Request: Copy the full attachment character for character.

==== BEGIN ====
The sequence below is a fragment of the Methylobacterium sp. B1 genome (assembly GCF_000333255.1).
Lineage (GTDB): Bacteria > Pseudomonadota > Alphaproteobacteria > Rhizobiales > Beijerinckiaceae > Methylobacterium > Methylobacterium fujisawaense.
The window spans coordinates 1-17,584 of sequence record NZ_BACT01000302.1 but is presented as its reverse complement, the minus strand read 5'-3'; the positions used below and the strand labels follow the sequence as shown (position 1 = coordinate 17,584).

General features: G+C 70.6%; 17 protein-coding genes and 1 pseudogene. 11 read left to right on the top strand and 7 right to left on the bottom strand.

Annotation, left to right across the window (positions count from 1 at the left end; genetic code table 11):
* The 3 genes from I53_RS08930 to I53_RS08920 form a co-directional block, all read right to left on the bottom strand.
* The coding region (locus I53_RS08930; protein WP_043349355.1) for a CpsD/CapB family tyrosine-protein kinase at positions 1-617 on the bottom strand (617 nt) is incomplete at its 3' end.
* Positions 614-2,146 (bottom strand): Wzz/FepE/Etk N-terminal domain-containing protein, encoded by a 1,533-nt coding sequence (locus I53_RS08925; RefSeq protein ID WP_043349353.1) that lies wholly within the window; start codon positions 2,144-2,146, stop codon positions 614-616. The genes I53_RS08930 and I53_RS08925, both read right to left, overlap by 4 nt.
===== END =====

The sequence below is a fragment of the Methylobacterium sp. B1 genome (assembly GCF_000333255.1).
Lineage (GTDB): Bacteria > Pseudomonadota > Alphaproteobacteria > Rhizobiales > Beijerinckiaceae > Methylobacterium > Methylobacterium fujisawaense.
The window spans coordinates 1-17,584 of sequence record NZ_BACT01000302.1 but is presented as its reverse complement, the minus strand read 5'-3'; the positions used below and the strand labels follow the sequence as shown (position 1 = coordinate 17,584).

General features: G+C 70.6%; 17 protein-coding genes and 1 pseudogene. 11 read left to right on the top strand and 7 right to left on the bottom strand.

Annotation, left to right across the window (positions count from 1 at the left end; genetic code table 11):
* The 3 genes from I53_RS08930 to I53_RS08920 form a co-directional block, all read right to left on the bottom strand.
* The coding region (locus I53_RS08930; protein WP_043349355.1) for a CpsD/CapB family tyrosine-protein kinase at positions 1-617 on the bottom strand (617 nt) is incomplete at its 3' end.
* Positions 614-2,146 (bottom strand): Wzz/FepE/Etk N-terminal domain-containing protein, encoded by a 1,533-nt coding sequence (locus I53_RS08925; RefSeq protein ID WP_043349353.1) that lies wholly within the window; start codon positions 2,144-2,146, stop codon positions 614-616. The genes I53_RS08930 and I53_RS08925, both read right to left, overlap by 4 nt.